The 88-year-old had cigarette burns and broken bones. Her son is charged with abuse

A Pasco man allegedly burned his 88-year-old mother with cigarettes and pushed her down, causing broken bones, in apparent frustration over caring for her.

Thomas J. Ayala, 60, initially denied ever hitting his mom, then admitted having been annoyed with her on more than one occasion, according to court documents.

He never sought medical attention for her injuries, telling police it had been about eight months since she’d been to a doctor.

The woman, who has advanced Alzheimer’s disease, finally was hospitalized Sept. 3 when a neighbor gave Ayala an ultimatum — get his mother immediate treatment or the neighbor would call 911 for an ambulance.

It was later at the hospital that doctors discovered the woman had a brain bleed, along with numerous bruises, cuts and open wounds, court documents show.

Ayala claimed his mother had fallen against walls and on the hardwood floor in their home several times over Labor Day weekend, documents said.

He is now charged in Franklin County Superior Court with second-degree criminal mistreatment.

The felony charge is when someone entrusted to provide the basic necessities of life to a dependent person recklessly causes substantial bodily harm by withholding those essentials.

Malnourished and injured

In this case, prosecutors allege Ayala did not give the proper amount and type of food to his mom, leaving her extremely malnourished with multiple areas of injuries.

Pasco Detective Jed Abastillas responded to Kadlec Regional Medical Center on Sept. 10 to follow up on a referral from Adult Protective Services.

The elderly victim initially was treated at Lourdes Medical Center in Pasco, but was transferred to the Richland hospital because of her head injury.

Medical staff told the detective they found a number of wounds in various stages of healing, including broken ribs and a broken bone in her neck.

Her current injuries included a swollen face and bruises on the top of her head, arms, thighs and back area near her hips and butt.

She also had cuts and open wounds — some bone deep — on her hands, top of her head, right arm, shins and ears, court documents said.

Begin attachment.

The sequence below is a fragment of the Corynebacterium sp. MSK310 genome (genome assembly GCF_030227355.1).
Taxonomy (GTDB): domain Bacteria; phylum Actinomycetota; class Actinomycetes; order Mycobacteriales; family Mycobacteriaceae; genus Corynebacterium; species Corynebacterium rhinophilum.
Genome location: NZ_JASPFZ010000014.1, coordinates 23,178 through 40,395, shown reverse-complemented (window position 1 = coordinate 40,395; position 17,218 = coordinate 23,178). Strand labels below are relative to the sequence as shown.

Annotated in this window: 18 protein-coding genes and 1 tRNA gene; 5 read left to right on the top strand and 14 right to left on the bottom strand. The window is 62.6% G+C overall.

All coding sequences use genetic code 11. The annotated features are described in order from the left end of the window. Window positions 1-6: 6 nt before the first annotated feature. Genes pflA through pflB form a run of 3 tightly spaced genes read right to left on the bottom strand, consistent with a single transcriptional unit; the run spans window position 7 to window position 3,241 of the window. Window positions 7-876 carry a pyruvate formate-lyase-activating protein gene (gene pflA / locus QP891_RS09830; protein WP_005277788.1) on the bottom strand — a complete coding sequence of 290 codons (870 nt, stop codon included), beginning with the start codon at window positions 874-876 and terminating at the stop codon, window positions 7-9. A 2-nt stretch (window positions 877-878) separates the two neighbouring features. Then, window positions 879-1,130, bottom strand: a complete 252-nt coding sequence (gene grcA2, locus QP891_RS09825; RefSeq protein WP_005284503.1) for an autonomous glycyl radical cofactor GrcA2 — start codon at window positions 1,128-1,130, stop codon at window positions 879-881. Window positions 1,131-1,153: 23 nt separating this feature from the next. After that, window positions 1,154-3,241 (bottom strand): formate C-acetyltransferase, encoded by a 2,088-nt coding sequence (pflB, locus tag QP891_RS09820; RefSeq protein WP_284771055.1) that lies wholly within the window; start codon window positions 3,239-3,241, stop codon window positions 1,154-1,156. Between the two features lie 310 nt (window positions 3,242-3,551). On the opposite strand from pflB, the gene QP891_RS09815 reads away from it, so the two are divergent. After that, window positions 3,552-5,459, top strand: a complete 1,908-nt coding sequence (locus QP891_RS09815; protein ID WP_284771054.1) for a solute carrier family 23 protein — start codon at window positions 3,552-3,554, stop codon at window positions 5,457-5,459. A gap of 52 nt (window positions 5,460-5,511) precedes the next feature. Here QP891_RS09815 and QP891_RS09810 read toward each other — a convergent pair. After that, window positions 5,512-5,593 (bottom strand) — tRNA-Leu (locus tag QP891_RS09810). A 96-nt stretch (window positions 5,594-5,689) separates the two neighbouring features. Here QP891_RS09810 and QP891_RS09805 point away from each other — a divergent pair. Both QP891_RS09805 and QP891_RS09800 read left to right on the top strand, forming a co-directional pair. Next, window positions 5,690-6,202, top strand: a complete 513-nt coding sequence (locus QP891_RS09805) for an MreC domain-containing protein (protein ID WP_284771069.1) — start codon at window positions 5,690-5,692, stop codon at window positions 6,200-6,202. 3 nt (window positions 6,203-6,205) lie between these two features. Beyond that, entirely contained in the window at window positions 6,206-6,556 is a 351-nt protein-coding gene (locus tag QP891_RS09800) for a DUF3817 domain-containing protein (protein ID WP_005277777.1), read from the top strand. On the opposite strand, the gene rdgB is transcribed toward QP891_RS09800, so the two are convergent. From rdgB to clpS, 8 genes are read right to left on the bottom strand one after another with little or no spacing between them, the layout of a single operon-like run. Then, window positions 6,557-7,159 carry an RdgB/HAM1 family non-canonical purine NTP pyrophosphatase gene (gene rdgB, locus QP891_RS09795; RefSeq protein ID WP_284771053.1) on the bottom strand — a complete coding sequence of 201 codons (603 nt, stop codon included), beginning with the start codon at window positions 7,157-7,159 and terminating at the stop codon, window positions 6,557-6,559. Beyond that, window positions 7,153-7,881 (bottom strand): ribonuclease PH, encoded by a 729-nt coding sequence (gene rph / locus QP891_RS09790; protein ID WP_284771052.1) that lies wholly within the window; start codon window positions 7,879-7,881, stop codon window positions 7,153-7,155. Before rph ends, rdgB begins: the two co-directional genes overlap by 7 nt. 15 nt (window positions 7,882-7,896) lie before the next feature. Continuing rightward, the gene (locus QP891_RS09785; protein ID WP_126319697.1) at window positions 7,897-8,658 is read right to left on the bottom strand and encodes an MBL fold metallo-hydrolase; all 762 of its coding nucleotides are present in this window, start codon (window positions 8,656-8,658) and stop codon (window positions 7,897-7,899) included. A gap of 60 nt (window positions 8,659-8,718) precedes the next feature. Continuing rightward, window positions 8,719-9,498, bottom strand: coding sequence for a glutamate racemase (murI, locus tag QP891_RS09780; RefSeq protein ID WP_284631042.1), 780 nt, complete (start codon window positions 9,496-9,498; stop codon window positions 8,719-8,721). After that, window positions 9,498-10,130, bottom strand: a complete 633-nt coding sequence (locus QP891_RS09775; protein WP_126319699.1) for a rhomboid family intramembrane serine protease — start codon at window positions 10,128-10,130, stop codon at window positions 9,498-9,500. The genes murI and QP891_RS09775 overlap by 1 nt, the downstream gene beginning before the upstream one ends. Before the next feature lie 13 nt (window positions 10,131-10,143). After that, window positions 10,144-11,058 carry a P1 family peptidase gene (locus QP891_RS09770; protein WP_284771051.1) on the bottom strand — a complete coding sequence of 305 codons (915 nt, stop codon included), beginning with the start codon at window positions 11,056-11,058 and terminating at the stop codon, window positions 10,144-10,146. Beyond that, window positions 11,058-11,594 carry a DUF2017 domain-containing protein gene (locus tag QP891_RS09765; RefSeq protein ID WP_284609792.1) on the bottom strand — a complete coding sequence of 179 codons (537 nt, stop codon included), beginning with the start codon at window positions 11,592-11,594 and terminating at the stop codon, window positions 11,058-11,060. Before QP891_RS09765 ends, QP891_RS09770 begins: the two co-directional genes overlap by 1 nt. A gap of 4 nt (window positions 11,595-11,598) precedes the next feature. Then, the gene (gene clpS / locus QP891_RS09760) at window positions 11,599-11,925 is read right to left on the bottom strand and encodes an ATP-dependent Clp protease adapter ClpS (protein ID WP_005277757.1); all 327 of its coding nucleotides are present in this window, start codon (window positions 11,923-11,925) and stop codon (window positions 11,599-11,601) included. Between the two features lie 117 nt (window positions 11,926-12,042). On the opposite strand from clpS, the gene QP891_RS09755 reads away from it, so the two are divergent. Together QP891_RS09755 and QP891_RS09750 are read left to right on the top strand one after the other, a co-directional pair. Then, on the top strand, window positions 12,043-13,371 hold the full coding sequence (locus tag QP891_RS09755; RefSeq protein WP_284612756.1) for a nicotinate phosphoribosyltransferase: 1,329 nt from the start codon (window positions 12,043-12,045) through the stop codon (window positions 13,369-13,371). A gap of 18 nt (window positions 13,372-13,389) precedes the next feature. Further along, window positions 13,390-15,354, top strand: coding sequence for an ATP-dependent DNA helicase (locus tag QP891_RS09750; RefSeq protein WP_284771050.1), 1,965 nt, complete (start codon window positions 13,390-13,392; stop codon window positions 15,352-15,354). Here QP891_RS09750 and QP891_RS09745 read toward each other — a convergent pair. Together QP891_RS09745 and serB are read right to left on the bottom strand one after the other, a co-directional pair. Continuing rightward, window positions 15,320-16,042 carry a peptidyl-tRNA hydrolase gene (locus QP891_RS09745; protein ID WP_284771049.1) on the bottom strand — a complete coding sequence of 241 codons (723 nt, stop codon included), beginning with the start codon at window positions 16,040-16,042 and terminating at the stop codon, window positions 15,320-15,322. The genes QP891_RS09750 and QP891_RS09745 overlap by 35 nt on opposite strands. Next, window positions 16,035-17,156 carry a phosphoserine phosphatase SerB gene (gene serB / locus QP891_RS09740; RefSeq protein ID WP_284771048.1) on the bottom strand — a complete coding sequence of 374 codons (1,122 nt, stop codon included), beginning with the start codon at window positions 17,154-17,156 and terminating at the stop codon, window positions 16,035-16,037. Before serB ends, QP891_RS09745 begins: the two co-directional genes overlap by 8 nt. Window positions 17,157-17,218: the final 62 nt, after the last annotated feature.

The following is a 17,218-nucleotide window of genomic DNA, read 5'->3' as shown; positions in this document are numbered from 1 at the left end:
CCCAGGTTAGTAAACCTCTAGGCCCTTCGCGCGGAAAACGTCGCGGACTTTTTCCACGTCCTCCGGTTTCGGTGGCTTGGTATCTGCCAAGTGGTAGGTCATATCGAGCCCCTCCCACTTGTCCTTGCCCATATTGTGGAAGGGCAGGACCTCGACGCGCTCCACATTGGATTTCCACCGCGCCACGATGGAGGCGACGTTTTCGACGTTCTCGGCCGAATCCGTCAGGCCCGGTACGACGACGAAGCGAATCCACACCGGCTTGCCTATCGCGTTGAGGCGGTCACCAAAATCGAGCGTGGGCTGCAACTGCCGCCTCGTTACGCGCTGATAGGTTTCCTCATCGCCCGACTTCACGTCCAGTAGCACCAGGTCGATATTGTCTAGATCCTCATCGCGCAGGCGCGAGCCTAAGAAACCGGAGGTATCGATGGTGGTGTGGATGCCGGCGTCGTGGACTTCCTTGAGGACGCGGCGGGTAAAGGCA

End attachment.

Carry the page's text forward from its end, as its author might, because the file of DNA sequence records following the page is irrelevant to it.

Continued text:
Staff told the detective that the woman’s left shin was bowed, which they believed was caused by an old break that did not heal correctly.

The woman knows her name and can understand basic commands, but is unable to feed herself or use the bathroom on her own, said investigators.

She was malnourished when she was brought in to the hospital and, after being fed for several days, was improving, documents said.

Moved from California

Ayala is reportedly his mother’s only living relative. He moved her from Hemet, Calif., about five years ago when she started forgetting things.

Ayala handles maintenance at a Pasco apartment complex. He told the detective that he made breakfast for his mother, then would leave for work.

He would check on her during lunch, and come home in the evening to prepare dinner, according to court documents.

The son claimed that he had a next-door neighbor periodically checking on his mother.

However, that neighbor later told police that when Ayala called her for help on Sept. 3, it was the first time she had seen the woman in about a year.

Ayala said he wanted to get his mom checked out after she fell several times over the long holiday weekend.

He asked the neighbor to help him get his mom into their van, but the neighbor ended up cleaning the house, bathing the woman and dressing her, documents said.

Ayala told the detective that he did not see his mother fall, even though he was home at the time.

He blamed the cuts on her thin skin, and told police he was trying to quit smoking though he didn’t acknowledge his mother’s circular scabs were from cigarettes.

Medical staff told the detective that “the level of care being given to (the woman) is not sufficient to meet (her) needs.”

They also said that some of her previous wounds were severe enough that a reasonable person would have sought immediate medical attention, court documents said.

“Ayala admitted to being frustrated with having to take care of his mom but said that he would never hit his mom,” Abastillas wrote in documents. “Ayala admitted to getting frustrated to the point that he would push his mom down on more than one occasion.”

Ayala is out of custody after posting $2,500 bond and has been told to stay away from his mom.

He is scheduled to appear in court Sept. 24 on the new charge.

Kristin M. Kraemer covers the judicial system and crime issues for the Tri-City Herald. She has been a journalist for more than 20 years in Washington and California.